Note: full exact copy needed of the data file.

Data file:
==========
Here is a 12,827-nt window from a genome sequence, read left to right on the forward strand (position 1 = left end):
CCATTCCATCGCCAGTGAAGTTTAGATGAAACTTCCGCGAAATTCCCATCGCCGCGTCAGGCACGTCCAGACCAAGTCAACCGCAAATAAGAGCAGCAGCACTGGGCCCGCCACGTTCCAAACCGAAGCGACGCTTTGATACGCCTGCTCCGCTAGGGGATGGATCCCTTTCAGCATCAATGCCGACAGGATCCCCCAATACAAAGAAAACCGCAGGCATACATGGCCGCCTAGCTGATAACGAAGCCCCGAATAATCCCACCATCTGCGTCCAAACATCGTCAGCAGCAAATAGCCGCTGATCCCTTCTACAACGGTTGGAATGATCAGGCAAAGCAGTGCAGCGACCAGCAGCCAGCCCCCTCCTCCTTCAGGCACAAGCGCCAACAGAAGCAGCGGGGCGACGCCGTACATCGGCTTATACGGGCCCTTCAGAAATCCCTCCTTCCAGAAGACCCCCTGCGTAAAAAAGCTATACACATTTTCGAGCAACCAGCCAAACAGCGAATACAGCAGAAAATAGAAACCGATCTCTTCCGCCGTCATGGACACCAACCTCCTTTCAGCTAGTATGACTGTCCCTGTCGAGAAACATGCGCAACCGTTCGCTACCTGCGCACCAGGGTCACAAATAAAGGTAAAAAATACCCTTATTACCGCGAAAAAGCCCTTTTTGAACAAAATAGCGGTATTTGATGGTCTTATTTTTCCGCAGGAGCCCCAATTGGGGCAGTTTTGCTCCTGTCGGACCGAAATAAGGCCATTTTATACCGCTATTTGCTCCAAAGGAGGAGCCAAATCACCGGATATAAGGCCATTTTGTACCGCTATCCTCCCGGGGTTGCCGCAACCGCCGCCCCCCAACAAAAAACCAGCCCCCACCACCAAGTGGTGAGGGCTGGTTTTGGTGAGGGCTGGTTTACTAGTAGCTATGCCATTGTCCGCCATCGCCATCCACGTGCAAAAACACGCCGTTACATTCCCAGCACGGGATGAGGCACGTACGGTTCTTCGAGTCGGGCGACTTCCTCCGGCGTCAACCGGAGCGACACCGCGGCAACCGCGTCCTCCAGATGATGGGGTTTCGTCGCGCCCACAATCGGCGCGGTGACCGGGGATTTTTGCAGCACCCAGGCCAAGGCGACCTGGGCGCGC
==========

Here is a 12,827-nt window from a genome sequence, read left to right on the forward strand (position 1 = left end):
CCATTCCATCGCCAGTGAAGTTTAGATGAAACTTCCGCGAAATTCCCATCGCCGCGTCAGGCACGTCCAGACCAAGTCAACCGCAAATAAGAGCAGCAGCACTGGGCCCGCCACGTTCCAAACCGAAGCGACGCTTTGATACGCCTGCTCCGCTAGGGGATGGATCCCTTTCAGCATCAATGCCGACAGGATCCCCCAATACAAAGAAAACCGCAGGCATACATGGCCGCCTAGCTGATAACGAAGCCCCGAATAATCCCACCATCTGCGTCCAAACATCGTCAGCAGCAAATAGCCGCTGATCCCTTCTACAACGGTTGGAATGATCAGGCAAAGCAGTGCAGCGACCAGCAGCCAGCCCCCTCCTCCTTCAGGCACAAGCGCCAACAGAAGCAGCGGGGCGACGCCGTACATCGGCTTATACGGGCCCTTCAGAAATCCCTCCTTCCAGAAGACCCCCTGCGTAAAAAAGCTATACACATTTTCGAGCAACCAGCCAAACAGCGAATACAGCAGAAAATAGAAACCGATCTCTTCCGCCGTCATGGACACCAACCTCCTTTCAGCTAGTATGACTGTCCCTGTCGAGAAACATGCGCAACCGTTCGCTACCTGCGCACCAGGGTCACAAATAAAGGTAAAAAATACCCTTATTACCGCGAAAAAGCCCTTTTTGAACAAAATAGCGGTATTTGATGGTCTTATTTTTCCGCAGGAGCCCCAATTGGGGCAGTTTTGCTCCTGTCGGACCGAAATAAGGCCATTTTATACCGCTATTTGCTCCAAAGGAGGAGCCAAATCACCGGATATAAGGCCATTTTGTACCGCTATCCTCCCGGGGTTGCCGCAACCGCCGCCCCCCAACAAAAAACCAGCCCCCACCACCAAGTGGTGAGGGCTGGTTTTGGTGAGGGCTGGTTTACTAGTAGCTATGCCATTGTCCGCCATCGCCATCCACGTGCAAAAACACGCCGTTACATTCCCAGCACGGGATGAGGCACGTACGGTTCTTCGAGTCGGGCGACTTCCTCCGGCGTCAACCGGAGCGACACCGCGGCAACCGCGTCCTCCAGATGATGGGGTTTCGTCGCGCCCACAATCGGCGCGGTGACCGGGGATTTTTGCAGCACCCAGGCCAAGGCGACCTGGGCGCGC